Hundreds of Law Profs Call on Senate Leaders to Consider SCOTUS Nominee

, The National Law Journal


A group of more than 350 legal scholars on Monday called upon senators to fulfill their constitutional obligation to consider a U.S. Supreme Court nominee submitted by President Barack Obama.

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What's being said

  • Darren McKinney

    President Obama could seek the advice of Chuck Grassley and Mitch McConnell this afternoon. They could advise him to nominate Miguel Estrada, Frank Easterbrook or Neal Katyal. And were the president to do so, a Senate majority would gladly give its consent, confirming any of the three before Passover on April 22. Advise and consent. End of controversy.

  • Native Texan

    GOP has an eight year history of obstructionism. They have never accepted Obama as the nation‘s president. You can talk all you want about "what would the Dems do in this situation" but the current context is eight years of GOP obstruction. This behavior explains why they will not regain the Presidency for the foreseeable future. They are becoming less competitive daily. They need to look at the long game and stop pandering to the nitwits that brought Trump to them as their nominee.

  • Les

    One final thought. Aphorism, actually: "it depends on whose ox is being gored". At least that‘s the way my dad quoted it to me. I certainly don‘t wish to cause any hard feelings here, just to point out that if the situation were reversed, the liberals would be making the same exact arguments that conservatives are making now, and the conservatives would be arguing just as fiercely the reverse.

  • Les

    Yes, W., I agree that Senators should abide by their oaths. Samuel Alito‘s confirmation hearing was held from Monday, January 9, 2006, to Friday, January 13. On Tuesday, January 24, his nomination was voted out of the Senate Judiciary Committee on a 10-8 party line vote. Debate on the nomination began in the full Senate on Wednesday, January 25. There was a last minute effort by Democratic Senator John Kerry to filibuster, which was joined by, among others, Sens. Barack Obama, Joseph Biden, Hillary Clinton, Charles Schumer, and Harry Reid. I think these folks are mostly still involved in politics. Some even in the Senate. Were they violating their oath when they fought against Bush‘s ability to appoint a Justice? Hmmm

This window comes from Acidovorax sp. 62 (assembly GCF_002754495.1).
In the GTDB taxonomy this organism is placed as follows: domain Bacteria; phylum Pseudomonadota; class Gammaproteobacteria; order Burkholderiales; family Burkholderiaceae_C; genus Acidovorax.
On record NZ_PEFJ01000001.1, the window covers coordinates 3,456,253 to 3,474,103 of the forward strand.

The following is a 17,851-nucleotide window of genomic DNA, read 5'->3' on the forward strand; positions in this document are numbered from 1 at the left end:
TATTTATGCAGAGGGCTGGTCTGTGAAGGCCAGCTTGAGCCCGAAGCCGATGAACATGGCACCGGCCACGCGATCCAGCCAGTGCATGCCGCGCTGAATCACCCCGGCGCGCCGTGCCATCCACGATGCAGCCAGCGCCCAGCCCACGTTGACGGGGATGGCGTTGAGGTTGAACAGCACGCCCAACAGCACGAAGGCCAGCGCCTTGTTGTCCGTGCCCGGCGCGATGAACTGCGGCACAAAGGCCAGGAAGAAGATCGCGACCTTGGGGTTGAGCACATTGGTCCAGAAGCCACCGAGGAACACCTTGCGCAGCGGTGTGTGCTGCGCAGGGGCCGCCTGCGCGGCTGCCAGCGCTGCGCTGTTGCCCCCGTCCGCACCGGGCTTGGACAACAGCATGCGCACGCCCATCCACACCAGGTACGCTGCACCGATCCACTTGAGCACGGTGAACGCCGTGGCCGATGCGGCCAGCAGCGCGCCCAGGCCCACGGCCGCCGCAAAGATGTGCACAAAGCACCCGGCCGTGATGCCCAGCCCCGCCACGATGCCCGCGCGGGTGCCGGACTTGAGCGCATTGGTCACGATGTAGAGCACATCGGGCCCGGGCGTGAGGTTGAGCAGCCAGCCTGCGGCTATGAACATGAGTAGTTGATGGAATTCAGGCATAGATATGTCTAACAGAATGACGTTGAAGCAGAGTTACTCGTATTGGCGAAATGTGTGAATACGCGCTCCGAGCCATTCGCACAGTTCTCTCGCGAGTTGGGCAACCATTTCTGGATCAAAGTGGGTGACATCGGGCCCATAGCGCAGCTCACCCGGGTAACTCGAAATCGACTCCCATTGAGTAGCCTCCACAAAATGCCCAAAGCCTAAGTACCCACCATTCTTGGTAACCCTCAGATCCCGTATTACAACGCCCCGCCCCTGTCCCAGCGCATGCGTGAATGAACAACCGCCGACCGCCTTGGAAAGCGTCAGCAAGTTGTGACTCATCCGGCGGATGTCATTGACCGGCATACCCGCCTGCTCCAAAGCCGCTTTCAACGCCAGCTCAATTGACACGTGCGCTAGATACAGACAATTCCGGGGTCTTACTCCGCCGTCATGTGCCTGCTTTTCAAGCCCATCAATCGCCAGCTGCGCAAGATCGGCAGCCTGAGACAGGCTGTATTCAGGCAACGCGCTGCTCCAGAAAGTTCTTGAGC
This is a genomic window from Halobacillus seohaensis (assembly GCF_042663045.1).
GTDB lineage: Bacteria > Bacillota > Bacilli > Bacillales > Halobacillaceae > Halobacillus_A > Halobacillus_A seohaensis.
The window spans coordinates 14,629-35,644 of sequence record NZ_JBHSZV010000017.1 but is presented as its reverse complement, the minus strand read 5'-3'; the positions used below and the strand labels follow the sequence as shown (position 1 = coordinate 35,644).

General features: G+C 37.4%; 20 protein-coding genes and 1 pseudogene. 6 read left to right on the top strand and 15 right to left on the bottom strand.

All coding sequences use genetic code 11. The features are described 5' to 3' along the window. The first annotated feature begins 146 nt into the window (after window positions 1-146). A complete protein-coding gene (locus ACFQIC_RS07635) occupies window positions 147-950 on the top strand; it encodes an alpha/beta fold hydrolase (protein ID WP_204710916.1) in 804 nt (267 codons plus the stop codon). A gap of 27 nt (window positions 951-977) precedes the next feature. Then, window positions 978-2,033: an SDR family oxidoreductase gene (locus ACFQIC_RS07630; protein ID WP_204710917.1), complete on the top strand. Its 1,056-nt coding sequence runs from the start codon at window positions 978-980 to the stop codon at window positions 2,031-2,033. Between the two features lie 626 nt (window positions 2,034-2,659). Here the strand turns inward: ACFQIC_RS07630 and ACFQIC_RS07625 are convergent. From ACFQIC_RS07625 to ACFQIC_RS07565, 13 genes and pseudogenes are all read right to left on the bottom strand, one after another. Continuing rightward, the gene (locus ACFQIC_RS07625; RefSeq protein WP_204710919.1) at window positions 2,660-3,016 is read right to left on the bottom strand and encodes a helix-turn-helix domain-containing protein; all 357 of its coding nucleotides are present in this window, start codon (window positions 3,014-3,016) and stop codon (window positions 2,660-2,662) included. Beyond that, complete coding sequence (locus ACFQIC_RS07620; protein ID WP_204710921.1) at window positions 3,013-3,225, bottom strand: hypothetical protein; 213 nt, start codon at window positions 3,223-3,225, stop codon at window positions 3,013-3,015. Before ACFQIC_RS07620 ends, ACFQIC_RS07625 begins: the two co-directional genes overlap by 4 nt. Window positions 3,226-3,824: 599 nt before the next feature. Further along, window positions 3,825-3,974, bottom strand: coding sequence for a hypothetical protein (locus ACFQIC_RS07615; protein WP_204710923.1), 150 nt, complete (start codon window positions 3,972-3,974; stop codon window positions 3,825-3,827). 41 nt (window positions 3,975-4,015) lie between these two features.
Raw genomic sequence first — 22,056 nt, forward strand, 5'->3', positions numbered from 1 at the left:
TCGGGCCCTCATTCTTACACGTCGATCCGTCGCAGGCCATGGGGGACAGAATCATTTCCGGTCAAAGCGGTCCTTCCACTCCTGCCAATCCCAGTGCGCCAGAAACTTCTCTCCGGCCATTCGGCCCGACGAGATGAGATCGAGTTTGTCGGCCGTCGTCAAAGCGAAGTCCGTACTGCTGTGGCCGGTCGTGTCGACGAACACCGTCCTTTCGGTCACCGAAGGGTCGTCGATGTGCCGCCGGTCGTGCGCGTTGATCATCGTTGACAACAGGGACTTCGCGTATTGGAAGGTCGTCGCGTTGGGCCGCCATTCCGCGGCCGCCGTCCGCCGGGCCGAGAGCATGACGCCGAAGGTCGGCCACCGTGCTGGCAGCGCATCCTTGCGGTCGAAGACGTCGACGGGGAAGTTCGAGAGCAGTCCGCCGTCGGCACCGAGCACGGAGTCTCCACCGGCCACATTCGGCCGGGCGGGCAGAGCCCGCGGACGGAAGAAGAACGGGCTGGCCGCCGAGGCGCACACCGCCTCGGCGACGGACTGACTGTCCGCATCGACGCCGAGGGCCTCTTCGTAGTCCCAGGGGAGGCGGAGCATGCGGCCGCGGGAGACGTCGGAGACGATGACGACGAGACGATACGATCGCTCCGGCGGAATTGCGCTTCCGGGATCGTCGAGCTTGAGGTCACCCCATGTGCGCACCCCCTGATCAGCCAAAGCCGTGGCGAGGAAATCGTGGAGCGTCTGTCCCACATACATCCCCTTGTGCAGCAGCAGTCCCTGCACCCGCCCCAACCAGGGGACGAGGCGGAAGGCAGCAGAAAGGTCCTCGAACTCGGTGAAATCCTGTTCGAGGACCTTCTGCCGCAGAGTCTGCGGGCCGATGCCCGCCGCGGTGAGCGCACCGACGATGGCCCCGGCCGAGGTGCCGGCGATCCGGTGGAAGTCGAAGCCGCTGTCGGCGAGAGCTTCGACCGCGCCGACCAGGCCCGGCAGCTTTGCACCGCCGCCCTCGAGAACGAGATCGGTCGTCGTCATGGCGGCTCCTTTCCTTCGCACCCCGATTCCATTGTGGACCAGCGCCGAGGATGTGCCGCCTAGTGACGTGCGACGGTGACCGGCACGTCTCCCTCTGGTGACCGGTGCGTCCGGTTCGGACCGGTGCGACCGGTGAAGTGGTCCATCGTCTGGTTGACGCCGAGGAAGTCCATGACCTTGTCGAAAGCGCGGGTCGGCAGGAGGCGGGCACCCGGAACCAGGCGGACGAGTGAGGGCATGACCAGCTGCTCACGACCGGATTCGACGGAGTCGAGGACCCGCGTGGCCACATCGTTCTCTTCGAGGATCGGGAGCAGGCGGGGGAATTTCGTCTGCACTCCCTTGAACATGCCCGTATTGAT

• W. Sherman

    Are we avoiding the issue by playing the finger pointing game? Remember what "so and so" said back in 2006 and "what if" this were the situation, "what then?" Each senator swore an oath to protect and defend the constitution. "What if" they mis-heard their oath and swore to "offend" rather than "defend". Now that would be consistent with their actions. Hmmmmm

  • Les

    I wonder... If this were the final months of a George W. Bush presidency, and Justice R. B. Ginsberg were retiring, and the Democrats held a majority in the Senate, and GWB wanted to appoint a conservative to replace her, shifting the balance of power for years to come to the conservatives, would the same law profs be as adamant in their advocacy that the senate should act? Hmmmm....

  • D. Bruce

    Sen McConnel is just invoking the Thurman rule...

  • D. Bruce

    did these same group of "legal scholars" make the same plea to Harry Reid, Chuck Schumer, Patrick Layhe, John Kerry when they made public statements to not hear any Bush nominee in the last 18 months of the Bush administration...?

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